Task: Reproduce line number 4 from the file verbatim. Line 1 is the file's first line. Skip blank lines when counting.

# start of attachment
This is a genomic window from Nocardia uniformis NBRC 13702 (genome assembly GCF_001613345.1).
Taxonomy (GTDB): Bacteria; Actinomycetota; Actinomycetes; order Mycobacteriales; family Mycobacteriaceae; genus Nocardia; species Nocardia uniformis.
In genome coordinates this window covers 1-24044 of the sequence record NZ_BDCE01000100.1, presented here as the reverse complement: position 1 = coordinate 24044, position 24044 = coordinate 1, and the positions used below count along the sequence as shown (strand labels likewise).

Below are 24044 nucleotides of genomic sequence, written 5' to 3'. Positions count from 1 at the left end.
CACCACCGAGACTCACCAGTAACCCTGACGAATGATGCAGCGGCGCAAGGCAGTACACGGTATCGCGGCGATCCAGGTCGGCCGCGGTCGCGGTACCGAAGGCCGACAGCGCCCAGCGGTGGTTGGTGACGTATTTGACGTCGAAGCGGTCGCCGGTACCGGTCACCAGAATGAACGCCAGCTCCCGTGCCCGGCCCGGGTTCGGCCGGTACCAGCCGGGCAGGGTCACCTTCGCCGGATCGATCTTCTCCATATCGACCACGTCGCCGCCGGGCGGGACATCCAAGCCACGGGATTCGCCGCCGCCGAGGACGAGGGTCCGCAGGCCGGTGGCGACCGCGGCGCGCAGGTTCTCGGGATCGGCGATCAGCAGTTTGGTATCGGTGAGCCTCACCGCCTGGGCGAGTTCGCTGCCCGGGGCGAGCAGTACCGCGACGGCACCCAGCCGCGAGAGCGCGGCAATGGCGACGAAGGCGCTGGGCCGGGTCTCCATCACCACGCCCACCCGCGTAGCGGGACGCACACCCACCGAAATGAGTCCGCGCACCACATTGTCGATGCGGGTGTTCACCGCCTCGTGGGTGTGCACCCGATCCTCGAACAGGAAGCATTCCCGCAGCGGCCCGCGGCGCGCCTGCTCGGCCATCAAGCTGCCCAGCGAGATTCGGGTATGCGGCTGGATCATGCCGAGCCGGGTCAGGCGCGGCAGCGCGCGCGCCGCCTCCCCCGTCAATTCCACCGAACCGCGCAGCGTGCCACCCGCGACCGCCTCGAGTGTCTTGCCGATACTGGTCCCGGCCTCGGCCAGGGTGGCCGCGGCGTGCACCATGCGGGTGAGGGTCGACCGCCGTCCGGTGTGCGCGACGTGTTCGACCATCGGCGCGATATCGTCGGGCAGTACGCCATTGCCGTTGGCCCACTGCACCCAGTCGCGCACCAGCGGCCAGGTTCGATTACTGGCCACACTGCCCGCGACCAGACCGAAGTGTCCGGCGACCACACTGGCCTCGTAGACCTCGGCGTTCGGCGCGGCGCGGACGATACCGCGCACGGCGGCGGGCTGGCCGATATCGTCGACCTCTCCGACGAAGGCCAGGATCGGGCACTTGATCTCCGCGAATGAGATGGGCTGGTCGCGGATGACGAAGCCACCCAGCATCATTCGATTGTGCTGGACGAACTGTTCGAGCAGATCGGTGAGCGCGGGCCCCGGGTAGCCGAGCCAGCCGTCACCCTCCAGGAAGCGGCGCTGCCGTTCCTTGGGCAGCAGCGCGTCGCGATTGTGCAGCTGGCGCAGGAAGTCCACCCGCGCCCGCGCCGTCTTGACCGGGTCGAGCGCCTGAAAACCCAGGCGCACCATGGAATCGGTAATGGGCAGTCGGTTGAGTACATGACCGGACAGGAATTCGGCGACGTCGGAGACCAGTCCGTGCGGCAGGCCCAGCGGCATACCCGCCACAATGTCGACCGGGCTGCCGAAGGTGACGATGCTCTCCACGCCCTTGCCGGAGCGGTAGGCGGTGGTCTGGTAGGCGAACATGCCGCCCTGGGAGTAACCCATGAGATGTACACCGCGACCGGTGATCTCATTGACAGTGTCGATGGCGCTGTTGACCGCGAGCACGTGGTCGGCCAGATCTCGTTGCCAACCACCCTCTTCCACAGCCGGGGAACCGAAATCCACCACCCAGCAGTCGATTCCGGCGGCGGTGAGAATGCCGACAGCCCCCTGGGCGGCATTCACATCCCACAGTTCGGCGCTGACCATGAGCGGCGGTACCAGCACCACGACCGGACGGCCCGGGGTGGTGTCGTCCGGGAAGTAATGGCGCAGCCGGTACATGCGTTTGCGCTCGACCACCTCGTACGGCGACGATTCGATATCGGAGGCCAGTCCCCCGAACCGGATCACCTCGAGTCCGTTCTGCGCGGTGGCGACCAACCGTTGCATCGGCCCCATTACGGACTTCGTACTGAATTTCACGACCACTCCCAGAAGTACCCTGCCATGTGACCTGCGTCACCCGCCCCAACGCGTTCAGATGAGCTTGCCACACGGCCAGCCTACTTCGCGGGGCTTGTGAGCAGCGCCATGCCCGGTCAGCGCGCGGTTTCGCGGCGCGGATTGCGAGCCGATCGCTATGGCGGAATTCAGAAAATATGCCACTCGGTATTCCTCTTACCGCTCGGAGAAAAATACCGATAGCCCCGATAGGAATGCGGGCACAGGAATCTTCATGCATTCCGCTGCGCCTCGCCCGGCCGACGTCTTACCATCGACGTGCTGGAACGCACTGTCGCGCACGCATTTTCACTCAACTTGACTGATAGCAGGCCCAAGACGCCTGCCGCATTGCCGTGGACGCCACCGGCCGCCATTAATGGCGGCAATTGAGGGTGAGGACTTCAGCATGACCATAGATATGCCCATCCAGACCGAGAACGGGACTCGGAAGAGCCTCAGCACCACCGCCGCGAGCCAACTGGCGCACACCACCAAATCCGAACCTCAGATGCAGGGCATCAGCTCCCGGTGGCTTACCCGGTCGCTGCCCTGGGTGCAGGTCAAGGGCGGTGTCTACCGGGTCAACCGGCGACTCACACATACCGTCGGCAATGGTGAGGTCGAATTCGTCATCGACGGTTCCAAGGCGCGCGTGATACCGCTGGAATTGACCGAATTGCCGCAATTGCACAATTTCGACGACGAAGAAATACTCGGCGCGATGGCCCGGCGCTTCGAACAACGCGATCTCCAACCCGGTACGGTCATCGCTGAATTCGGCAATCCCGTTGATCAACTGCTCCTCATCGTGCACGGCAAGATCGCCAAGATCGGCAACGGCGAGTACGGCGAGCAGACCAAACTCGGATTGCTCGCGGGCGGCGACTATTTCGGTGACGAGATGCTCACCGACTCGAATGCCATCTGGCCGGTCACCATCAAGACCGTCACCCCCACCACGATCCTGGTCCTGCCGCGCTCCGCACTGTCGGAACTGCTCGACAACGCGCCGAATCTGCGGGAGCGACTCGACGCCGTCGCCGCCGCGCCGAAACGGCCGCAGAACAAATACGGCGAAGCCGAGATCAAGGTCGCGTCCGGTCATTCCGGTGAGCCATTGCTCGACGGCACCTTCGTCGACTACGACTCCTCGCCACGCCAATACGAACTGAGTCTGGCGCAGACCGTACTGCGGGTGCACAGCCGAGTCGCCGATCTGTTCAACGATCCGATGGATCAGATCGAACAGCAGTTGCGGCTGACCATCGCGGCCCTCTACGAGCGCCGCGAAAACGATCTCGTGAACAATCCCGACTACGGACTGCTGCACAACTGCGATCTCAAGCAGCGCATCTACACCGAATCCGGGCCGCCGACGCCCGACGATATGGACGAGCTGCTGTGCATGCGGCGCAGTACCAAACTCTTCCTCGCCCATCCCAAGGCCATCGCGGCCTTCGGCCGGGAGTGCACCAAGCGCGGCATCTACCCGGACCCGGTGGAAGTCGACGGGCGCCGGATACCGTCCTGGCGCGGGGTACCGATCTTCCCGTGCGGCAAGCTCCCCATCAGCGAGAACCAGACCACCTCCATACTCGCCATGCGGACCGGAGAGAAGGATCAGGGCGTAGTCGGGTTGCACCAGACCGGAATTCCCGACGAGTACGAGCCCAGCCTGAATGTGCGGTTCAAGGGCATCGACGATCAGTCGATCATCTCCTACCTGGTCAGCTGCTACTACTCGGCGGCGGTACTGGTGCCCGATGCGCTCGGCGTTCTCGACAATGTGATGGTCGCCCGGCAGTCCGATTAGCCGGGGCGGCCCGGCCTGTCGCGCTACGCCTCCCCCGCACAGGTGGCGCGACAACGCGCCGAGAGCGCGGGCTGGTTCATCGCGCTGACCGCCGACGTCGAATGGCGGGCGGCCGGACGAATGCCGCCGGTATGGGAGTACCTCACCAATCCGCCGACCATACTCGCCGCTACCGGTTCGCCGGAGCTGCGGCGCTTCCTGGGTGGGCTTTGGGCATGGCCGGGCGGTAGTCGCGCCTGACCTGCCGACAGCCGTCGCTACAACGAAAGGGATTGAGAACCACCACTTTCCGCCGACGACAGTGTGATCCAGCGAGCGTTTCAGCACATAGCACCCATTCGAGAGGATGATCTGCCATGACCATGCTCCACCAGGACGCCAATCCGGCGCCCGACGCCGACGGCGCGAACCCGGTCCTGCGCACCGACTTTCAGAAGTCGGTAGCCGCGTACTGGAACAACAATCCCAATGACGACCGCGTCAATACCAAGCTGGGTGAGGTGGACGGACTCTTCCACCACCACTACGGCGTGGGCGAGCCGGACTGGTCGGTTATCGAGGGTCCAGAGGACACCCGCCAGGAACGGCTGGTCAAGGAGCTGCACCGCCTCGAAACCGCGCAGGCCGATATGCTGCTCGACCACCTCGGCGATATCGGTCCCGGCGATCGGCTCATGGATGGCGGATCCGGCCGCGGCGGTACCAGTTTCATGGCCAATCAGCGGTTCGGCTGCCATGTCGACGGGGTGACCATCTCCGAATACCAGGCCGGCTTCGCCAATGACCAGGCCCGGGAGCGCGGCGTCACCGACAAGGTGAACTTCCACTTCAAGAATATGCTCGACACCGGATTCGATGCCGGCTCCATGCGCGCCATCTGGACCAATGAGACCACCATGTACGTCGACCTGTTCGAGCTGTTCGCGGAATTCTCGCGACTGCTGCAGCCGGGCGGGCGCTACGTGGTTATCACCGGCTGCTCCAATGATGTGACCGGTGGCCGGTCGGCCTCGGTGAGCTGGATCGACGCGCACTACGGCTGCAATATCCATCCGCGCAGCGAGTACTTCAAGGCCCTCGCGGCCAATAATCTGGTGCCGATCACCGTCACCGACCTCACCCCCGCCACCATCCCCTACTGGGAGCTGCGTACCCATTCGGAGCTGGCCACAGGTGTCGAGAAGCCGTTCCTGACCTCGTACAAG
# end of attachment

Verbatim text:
Below are 24044 nucleotides of genomic sequence, written 5' to 3'. Positions count from 1 at the left end.